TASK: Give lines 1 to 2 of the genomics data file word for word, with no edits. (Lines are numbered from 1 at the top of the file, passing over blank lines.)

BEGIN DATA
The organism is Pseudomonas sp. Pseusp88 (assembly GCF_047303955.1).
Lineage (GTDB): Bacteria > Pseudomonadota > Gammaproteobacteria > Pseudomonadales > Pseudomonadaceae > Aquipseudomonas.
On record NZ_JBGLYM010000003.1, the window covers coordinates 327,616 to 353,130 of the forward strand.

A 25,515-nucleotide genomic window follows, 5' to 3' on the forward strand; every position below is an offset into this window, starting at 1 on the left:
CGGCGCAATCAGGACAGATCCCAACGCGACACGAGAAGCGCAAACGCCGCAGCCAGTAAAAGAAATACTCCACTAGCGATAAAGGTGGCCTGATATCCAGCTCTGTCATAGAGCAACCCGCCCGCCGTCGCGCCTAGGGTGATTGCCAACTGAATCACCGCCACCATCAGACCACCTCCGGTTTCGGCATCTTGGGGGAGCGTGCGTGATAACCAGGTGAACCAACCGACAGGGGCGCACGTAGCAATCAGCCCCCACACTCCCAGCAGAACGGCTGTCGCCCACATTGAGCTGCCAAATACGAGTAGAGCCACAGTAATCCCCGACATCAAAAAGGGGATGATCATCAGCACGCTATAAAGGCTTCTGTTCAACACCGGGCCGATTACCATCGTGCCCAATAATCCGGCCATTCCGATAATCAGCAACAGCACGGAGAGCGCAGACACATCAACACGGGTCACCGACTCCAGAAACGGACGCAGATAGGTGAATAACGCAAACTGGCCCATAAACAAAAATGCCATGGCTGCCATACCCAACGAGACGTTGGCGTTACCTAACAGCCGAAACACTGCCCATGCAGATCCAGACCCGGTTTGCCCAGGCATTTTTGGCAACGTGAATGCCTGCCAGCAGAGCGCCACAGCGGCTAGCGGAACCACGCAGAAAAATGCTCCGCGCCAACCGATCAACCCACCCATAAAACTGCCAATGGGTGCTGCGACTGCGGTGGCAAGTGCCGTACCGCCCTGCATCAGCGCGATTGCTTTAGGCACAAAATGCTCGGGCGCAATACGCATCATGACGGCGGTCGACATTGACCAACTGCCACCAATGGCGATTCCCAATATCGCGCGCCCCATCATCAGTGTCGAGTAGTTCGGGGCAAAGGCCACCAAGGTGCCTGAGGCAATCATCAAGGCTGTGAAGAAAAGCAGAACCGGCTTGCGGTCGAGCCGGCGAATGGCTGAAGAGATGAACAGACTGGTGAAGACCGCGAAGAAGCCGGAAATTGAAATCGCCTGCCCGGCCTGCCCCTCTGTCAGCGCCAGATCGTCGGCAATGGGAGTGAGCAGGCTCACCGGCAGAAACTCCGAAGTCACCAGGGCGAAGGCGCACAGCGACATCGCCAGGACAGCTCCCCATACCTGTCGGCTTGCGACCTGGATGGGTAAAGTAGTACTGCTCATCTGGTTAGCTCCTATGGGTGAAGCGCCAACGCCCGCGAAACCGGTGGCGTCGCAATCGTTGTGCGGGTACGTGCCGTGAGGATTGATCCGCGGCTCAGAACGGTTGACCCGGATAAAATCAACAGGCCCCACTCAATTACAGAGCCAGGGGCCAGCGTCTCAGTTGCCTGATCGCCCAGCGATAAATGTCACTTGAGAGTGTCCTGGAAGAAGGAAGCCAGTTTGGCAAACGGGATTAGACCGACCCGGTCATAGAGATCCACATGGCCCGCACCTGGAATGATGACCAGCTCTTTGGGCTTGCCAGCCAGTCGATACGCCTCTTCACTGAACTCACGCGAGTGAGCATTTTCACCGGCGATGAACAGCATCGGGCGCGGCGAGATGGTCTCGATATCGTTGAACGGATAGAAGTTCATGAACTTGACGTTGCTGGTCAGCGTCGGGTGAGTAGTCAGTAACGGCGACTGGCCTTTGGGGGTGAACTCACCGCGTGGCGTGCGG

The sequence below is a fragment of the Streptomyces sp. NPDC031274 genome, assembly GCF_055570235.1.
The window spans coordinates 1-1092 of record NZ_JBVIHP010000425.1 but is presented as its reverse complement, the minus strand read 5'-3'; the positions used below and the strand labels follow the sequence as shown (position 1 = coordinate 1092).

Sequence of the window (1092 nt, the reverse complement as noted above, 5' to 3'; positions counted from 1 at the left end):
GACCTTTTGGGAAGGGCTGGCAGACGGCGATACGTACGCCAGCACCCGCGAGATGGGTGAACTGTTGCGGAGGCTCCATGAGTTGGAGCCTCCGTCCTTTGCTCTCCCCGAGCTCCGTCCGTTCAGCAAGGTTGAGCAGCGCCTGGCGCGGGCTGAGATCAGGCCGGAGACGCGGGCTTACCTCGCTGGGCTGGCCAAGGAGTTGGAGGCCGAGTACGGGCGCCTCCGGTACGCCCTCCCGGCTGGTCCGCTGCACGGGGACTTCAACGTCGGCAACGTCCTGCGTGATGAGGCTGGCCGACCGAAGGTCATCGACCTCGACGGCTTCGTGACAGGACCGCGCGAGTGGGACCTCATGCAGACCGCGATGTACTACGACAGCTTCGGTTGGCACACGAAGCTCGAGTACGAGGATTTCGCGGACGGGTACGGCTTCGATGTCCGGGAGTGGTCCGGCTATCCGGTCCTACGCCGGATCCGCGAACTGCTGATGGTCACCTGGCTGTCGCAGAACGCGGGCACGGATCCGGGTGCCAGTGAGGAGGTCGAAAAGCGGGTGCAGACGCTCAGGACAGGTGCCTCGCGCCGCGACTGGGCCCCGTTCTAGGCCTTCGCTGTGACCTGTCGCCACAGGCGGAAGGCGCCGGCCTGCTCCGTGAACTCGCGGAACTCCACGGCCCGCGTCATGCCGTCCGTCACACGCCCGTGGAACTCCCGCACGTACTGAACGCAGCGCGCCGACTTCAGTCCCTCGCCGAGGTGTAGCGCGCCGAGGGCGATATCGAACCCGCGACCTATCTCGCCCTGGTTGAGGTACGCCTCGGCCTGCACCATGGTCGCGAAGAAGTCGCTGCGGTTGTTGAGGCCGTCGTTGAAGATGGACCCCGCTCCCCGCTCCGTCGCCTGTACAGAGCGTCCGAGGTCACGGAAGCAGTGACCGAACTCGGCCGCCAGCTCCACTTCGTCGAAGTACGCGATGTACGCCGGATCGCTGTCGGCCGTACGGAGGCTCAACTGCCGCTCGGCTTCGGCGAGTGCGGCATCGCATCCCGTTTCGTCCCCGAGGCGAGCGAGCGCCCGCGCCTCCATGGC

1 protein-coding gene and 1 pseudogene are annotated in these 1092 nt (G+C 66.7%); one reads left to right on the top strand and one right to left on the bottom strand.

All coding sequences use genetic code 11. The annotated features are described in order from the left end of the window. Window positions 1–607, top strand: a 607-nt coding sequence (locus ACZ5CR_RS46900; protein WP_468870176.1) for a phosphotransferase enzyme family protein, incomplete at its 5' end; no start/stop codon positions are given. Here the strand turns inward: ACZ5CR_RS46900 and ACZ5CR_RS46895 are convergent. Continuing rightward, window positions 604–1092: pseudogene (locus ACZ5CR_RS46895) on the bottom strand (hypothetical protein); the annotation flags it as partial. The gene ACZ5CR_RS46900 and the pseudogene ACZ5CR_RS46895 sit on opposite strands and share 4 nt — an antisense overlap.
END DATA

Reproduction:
The organism is Pseudomonas sp. Pseusp88 (assembly GCF_047303955.1).
Lineage (GTDB): Bacteria > Pseudomonadota > Gammaproteobacteria > Pseudomonadales > Pseudomonadaceae > Aquipseudomonas.